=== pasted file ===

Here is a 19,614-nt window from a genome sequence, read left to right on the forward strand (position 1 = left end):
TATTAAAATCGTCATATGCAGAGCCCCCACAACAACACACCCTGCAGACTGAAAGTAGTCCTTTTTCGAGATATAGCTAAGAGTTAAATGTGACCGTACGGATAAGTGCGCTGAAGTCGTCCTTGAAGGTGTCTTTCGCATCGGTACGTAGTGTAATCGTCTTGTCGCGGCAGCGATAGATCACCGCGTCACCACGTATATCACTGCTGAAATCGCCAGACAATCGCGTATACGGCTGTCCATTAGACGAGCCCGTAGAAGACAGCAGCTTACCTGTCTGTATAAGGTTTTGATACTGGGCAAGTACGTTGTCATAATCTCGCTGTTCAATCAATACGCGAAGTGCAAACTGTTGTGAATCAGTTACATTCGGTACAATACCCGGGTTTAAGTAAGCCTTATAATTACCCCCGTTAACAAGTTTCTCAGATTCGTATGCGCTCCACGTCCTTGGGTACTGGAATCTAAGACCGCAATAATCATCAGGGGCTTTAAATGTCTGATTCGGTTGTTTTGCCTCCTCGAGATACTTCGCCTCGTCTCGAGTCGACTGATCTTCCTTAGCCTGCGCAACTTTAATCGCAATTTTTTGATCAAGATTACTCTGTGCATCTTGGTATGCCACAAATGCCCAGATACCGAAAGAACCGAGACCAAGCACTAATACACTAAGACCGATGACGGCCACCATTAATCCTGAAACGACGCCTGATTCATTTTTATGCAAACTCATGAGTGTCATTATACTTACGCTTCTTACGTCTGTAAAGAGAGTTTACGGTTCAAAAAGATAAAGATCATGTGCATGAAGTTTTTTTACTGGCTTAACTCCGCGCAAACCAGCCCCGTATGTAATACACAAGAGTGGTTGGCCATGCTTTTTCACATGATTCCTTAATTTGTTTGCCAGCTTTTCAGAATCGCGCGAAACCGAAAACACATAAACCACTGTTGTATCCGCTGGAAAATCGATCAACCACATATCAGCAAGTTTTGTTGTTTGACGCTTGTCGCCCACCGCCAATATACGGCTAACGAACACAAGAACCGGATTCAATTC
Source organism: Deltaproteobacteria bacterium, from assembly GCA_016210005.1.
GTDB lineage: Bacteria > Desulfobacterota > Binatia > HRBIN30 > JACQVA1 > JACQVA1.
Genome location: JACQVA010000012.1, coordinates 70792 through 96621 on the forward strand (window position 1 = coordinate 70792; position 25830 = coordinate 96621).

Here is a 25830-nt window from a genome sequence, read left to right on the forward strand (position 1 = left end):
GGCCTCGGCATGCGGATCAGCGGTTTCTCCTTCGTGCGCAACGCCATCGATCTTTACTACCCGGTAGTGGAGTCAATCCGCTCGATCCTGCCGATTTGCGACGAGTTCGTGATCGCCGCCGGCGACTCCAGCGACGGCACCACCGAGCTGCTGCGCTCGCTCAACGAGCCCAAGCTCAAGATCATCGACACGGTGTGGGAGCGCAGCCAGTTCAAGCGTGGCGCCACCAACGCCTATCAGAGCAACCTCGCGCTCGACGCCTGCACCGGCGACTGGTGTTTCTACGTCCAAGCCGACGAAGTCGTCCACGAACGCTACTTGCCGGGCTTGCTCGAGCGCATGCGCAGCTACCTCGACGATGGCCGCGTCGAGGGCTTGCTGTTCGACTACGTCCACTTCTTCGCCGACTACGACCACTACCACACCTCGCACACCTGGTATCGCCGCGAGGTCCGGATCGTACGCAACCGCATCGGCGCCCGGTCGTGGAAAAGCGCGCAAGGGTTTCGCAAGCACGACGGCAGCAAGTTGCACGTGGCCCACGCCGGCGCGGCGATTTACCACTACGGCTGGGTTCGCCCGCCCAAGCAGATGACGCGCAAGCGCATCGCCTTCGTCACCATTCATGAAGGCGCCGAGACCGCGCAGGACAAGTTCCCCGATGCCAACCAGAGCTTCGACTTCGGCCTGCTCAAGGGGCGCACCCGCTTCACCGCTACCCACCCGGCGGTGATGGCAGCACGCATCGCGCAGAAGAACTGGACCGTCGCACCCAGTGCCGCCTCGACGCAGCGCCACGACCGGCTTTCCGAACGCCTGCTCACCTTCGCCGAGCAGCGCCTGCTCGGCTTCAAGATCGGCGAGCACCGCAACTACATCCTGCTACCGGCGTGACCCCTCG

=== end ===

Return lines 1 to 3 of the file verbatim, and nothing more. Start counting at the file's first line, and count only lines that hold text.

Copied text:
Here is a 19,614-nt window from a genome sequence, read left to right on the forward strand (position 1 = left end):
TATTAAAATCGTCATATGCAGAGCCCCCACAACAACACACCCTGCAGACTGAAAGTAGTCCTTTTTCGAGATATAGCTAAGAGTTAAATGTGACCGTACGGATAAGTGCGCTGAAGTCGTCCTTGAAGGTGTCTTTCGCATCGGTACGTAGTGTAATCGTCTTGTCGCGGCAGCGATAGATCACCGCGTCACCACGTATATCACTGCTGAAATCGCCAGACAATCGCGTATACGGCTGTCCATTAGACGAGCCCGTAGAAGACAGCAGCTTACCTGTCTGTATAAGGTTTTGATACTGGGCAAGTACGTTGTCATAATCTCGCTGTTCAATCAATACGCGAAGTGCAAACTGTTGTGAATCAGTTACATTCGGTACAATACCCGGGTTTAAGTAAGCCTTATAATTACCCCCGTTAACAAGTTTCTCAGATTCGTATGCGCTCCACGTCCTTGGGTACTGGAATCTAAGACCGCAATAATCATCAGGGGCTTTAAATGTCTGATTCGGTTGTTTTGCCTCCTCGAGATACTTCGCCTCGTCTCGAGTCGACTGATCTTCCTTAGCCTGCGCAACTTTAATCGCAATTTTTTGATCAAGATTACTCTGTGCATCTTGGTATGCCACAAATGCCCAGATACCGAAAGAACCGAGACCAAGCACTAATACACTAAGACCGATGACGGCCACCATTAATCCTGAAACGACGCCTGATTCATTTTTATGCAAACTCATGAGTGTCATTATACTTACGCTTCTTACGTCTGTAAAGAGAGTTTACGGTTCAAAAAGATAAAGATCATGTGCATGAAGTTTTTTTACTGGCTTAACTCCGCGCAAACCAGCCCCGTATGTAATACACAAGAGTGGTTGGCCATGCTTTTTCACATGATTCCTTAATTTGTTTGCCAGCTTTTCAGAATCGCGCGAAACCGAAAACACATAAACCACTGTTGTATCCGCTGGAAAATCGATCAACCACATATCAGCAAGTTTTGTTGTTTGACGCTTGTCGCCCACCGCCAATATACGGCTAACGAACACAAGAACCGGATTCAATTC
Source organism: Deltaproteobacteria bacterium, from assembly GCA_016210005.1.